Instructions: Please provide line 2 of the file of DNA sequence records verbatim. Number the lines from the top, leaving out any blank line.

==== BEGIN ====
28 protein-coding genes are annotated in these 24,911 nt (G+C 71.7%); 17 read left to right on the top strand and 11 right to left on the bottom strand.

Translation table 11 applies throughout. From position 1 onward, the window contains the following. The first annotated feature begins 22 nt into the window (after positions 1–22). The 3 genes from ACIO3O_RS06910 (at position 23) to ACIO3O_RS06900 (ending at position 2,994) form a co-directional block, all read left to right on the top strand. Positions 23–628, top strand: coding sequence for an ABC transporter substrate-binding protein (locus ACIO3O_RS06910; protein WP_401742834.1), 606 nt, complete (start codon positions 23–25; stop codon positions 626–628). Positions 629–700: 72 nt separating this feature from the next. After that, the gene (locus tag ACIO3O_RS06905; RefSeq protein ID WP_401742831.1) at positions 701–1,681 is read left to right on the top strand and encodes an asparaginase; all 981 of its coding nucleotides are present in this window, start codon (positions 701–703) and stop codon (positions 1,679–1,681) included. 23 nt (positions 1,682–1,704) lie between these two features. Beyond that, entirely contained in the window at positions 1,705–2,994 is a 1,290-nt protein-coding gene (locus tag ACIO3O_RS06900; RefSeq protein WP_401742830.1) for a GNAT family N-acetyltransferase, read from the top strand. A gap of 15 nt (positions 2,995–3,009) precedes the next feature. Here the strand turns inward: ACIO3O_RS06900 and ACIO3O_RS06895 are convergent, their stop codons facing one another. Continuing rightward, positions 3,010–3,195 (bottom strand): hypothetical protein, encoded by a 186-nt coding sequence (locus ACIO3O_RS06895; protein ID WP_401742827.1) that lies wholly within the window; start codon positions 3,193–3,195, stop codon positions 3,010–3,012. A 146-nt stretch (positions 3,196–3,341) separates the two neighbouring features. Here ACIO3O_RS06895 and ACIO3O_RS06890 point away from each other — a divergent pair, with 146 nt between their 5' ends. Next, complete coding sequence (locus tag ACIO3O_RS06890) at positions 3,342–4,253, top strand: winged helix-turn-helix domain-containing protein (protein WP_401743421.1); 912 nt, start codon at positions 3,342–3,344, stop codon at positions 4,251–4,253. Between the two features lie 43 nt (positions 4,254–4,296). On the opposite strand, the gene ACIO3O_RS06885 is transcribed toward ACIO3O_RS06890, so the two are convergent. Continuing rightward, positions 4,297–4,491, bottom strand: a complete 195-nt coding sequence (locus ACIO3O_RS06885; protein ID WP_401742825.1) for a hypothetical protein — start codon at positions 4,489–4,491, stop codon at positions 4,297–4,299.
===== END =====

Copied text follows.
Translation table 11 applies throughout. From position 1 onward, the window contains the following. The first annotated feature begins 22 nt into the window (after positions 1–22). The 3 genes from ACIO3O_RS06910 (at position 23) to ACIO3O_RS06900 (ending at position 2,994) form a co-directional block, all read left to right on the top strand. Positions 23–628, top strand: coding sequence for an ABC transporter substrate-binding protein (locus ACIO3O_RS06910; protein WP_401742834.1), 606 nt, complete (start codon positions 23–25; stop codon positions 626–628). Positions 629–700: 72 nt separating this feature from the next. After that, the gene (locus tag ACIO3O_RS06905; RefSeq protein ID WP_401742831.1) at positions 701–1,681 is read left to right on the top strand and encodes an asparaginase; all 981 of its coding nucleotides are present in this window, start codon (positions 701–703) and stop codon (positions 1,679–1,681) included. 23 nt (positions 1,682–1,704) lie between these two features. Beyond that, entirely contained in the window at positions 1,705–2,994 is a 1,290-nt protein-coding gene (locus tag ACIO3O_RS06900; RefSeq protein WP_401742830.1) for a GNAT family N-acetyltransferase, read from the top strand. A gap of 15 nt (positions 2,995–3,009) precedes the next feature. Here the strand turns inward: ACIO3O_RS06900 and ACIO3O_RS06895 are convergent, their stop codons facing one another. Continuing rightward, positions 3,010–3,195 (bottom strand): hypothetical protein, encoded by a 186-nt coding sequence (locus ACIO3O_RS06895; protein ID WP_401742827.1) that lies wholly within the window; start codon positions 3,193–3,195, stop codon positions 3,010–3,012. A 146-nt stretch (positions 3,196–3,341) separates the two neighbouring features. Here ACIO3O_RS06895 and ACIO3O_RS06890 point away from each other — a divergent pair, with 146 nt between their 5' ends. Next, complete coding sequence (locus tag ACIO3O_RS06890) at positions 3,342–4,253, top strand: winged helix-turn-helix domain-containing protein (protein WP_401743421.1); 912 nt, start codon at positions 3,342–3,344, stop codon at positions 4,251–4,253. Between the two features lie 43 nt (positions 4,254–4,296). On the opposite strand, the gene ACIO3O_RS06885 is transcribed toward ACIO3O_RS06890, so the two are convergent. Continuing rightward, positions 4,297–4,491, bottom strand: a complete 195-nt coding sequence (locus ACIO3O_RS06885; protein ID WP_401742825.1) for a hypothetical protein — start codon at positions 4,489–4,491, stop codon at positions 4,297–4,299.